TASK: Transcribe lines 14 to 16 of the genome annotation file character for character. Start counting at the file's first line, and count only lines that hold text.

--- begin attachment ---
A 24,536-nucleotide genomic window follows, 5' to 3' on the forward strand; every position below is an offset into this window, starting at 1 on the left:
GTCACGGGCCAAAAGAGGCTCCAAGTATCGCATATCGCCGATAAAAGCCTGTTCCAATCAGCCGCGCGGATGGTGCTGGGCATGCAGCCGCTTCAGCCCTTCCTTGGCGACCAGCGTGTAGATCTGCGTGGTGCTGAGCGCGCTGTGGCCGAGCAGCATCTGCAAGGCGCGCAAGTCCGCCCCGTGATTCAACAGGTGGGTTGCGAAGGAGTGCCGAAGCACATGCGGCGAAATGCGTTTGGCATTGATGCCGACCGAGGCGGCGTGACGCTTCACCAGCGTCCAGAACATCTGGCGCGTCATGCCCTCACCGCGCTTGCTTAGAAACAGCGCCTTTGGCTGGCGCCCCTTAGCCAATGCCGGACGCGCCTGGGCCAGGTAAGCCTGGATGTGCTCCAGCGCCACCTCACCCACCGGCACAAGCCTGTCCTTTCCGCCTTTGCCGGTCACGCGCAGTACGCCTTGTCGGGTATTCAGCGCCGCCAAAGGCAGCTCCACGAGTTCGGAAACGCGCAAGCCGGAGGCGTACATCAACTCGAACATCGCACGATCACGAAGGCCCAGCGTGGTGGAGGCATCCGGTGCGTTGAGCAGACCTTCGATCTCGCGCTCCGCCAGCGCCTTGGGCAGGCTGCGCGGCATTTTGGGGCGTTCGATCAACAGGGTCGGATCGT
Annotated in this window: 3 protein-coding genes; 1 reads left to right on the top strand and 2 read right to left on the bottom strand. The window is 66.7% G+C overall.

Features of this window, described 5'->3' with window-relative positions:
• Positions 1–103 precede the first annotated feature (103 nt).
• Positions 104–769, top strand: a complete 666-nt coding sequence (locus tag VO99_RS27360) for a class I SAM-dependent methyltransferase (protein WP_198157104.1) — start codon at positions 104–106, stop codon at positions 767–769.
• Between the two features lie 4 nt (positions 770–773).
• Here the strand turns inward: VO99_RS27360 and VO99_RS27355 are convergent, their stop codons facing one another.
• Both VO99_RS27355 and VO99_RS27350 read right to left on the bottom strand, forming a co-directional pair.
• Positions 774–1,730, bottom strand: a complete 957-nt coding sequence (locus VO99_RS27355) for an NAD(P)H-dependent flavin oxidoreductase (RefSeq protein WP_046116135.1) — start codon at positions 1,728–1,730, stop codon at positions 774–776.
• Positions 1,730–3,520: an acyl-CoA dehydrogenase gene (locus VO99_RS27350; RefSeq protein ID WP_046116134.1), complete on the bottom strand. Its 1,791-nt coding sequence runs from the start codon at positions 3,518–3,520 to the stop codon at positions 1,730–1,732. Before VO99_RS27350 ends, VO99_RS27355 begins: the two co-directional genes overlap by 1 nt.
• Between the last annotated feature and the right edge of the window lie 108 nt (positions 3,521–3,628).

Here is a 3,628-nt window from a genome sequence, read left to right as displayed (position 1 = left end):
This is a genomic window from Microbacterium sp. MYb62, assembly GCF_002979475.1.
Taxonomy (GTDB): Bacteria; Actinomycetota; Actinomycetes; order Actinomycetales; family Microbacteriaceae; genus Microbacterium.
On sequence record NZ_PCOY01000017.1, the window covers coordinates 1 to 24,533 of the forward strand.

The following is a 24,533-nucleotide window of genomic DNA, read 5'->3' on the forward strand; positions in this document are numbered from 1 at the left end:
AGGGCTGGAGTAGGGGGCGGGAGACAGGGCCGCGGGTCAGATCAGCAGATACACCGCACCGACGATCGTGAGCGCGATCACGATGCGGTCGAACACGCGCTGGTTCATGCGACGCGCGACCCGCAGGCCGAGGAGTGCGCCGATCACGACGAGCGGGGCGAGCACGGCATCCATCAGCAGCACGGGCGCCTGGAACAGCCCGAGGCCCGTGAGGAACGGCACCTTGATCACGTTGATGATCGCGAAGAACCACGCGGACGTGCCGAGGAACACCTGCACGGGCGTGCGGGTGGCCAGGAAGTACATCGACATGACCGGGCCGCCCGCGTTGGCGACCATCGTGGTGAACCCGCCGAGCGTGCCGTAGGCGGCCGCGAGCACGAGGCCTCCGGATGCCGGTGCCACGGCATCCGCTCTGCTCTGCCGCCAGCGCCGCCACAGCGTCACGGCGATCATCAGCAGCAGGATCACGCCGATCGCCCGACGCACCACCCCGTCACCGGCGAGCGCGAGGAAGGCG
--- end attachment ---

This is a genomic window from Microbacterium sp. MYb62, assembly GCF_002979475.1.
Taxonomy (GTDB): Bacteria; Actinomycetota; Actinomycetes; order Actinomycetales; family Microbacteriaceae; genus Microbacterium.
On sequence record NZ_PCOY01000017.1, the window covers coordinates 1 to 24,533 of the forward strand.